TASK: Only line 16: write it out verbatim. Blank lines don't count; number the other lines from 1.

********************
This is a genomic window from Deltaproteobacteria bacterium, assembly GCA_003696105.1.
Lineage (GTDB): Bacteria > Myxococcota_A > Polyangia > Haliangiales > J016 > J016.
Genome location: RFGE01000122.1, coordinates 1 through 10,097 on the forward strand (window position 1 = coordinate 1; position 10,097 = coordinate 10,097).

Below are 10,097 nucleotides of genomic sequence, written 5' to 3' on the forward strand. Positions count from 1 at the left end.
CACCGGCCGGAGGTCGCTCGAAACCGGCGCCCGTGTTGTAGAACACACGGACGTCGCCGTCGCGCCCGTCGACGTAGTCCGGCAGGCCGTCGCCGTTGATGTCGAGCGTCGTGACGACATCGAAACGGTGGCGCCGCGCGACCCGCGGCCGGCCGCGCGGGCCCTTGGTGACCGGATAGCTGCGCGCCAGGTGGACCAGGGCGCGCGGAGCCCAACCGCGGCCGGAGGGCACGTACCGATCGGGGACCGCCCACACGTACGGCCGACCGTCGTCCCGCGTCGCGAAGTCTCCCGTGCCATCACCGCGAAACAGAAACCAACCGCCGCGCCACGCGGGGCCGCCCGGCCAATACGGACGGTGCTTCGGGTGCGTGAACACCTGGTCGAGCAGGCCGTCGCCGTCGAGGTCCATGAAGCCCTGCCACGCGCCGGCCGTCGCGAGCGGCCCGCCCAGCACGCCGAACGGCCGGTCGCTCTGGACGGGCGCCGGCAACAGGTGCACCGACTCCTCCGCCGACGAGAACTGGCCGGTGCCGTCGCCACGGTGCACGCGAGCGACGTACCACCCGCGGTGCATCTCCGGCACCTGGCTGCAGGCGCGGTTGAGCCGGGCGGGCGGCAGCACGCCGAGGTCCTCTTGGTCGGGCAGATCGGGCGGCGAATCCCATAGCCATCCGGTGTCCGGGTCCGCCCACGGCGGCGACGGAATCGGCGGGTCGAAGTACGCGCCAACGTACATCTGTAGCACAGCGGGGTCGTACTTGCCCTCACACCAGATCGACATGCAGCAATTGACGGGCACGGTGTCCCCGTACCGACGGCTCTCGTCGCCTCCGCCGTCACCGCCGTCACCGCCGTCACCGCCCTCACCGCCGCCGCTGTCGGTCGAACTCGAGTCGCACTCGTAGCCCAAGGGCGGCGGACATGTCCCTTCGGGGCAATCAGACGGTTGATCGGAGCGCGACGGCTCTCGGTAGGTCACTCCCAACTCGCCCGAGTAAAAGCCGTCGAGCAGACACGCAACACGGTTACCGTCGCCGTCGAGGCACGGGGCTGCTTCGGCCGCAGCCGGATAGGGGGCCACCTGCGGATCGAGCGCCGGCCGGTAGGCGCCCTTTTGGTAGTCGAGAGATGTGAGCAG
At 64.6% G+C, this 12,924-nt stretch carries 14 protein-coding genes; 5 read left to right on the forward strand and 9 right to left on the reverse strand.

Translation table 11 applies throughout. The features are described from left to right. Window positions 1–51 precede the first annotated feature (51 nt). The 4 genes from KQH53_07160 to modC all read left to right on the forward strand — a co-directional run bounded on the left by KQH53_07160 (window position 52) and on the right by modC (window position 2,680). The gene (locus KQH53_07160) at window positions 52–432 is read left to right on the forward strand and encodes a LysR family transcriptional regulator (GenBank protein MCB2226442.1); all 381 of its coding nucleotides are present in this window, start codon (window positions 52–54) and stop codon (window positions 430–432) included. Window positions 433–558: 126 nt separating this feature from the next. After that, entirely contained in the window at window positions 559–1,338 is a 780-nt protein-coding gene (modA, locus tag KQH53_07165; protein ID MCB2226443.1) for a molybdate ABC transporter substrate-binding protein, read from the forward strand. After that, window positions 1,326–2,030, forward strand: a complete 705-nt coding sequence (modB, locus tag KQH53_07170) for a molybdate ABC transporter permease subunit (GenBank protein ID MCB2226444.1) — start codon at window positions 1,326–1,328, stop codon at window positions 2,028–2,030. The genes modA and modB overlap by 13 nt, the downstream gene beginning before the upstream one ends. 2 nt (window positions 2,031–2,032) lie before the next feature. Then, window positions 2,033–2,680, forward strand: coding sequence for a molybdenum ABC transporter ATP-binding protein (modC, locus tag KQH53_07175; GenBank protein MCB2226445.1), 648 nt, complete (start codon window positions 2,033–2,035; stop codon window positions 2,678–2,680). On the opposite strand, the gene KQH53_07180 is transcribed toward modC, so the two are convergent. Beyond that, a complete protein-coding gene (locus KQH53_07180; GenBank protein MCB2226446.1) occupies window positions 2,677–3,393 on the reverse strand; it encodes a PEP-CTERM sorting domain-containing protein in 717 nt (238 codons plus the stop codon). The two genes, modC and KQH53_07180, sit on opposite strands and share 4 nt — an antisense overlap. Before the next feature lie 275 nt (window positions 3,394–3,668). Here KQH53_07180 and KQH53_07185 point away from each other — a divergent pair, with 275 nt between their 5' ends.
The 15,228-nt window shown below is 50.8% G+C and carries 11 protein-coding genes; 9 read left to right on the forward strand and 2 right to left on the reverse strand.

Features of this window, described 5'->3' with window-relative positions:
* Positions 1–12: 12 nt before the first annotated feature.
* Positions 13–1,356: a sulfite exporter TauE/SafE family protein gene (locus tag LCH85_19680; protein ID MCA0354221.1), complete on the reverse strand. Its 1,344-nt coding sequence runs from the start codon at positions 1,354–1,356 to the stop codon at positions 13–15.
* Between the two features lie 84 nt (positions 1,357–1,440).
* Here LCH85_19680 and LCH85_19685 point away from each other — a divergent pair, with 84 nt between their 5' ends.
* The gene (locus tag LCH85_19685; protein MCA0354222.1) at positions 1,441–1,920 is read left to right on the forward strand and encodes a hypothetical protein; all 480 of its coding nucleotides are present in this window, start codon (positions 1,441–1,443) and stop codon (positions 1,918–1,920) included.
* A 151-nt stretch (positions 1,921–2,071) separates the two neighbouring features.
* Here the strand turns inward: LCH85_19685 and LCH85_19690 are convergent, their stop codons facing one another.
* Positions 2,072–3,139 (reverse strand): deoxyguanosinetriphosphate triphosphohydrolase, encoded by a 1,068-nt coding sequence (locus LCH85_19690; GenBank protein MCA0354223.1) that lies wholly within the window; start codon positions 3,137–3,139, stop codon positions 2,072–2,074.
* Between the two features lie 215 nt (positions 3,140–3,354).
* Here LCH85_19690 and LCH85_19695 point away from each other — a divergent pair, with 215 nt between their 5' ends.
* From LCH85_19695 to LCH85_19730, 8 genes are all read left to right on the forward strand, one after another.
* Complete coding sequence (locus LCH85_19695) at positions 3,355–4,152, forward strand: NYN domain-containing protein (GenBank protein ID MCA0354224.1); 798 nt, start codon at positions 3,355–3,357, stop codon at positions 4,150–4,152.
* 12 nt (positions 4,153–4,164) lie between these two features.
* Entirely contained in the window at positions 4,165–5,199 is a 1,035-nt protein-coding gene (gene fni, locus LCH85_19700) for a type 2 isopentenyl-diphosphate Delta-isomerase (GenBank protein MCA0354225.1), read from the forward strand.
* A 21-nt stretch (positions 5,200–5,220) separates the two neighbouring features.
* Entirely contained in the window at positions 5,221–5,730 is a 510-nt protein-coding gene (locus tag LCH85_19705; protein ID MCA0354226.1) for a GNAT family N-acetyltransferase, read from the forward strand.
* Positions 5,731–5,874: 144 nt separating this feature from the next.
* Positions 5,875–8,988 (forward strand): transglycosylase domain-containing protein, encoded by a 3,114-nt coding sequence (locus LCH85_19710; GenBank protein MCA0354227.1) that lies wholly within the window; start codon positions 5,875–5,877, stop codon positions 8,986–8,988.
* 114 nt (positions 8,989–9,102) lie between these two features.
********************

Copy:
* Here the strand turns inward: LCH85_19685 and LCH85_19690 are convergent, their stop codons facing one another.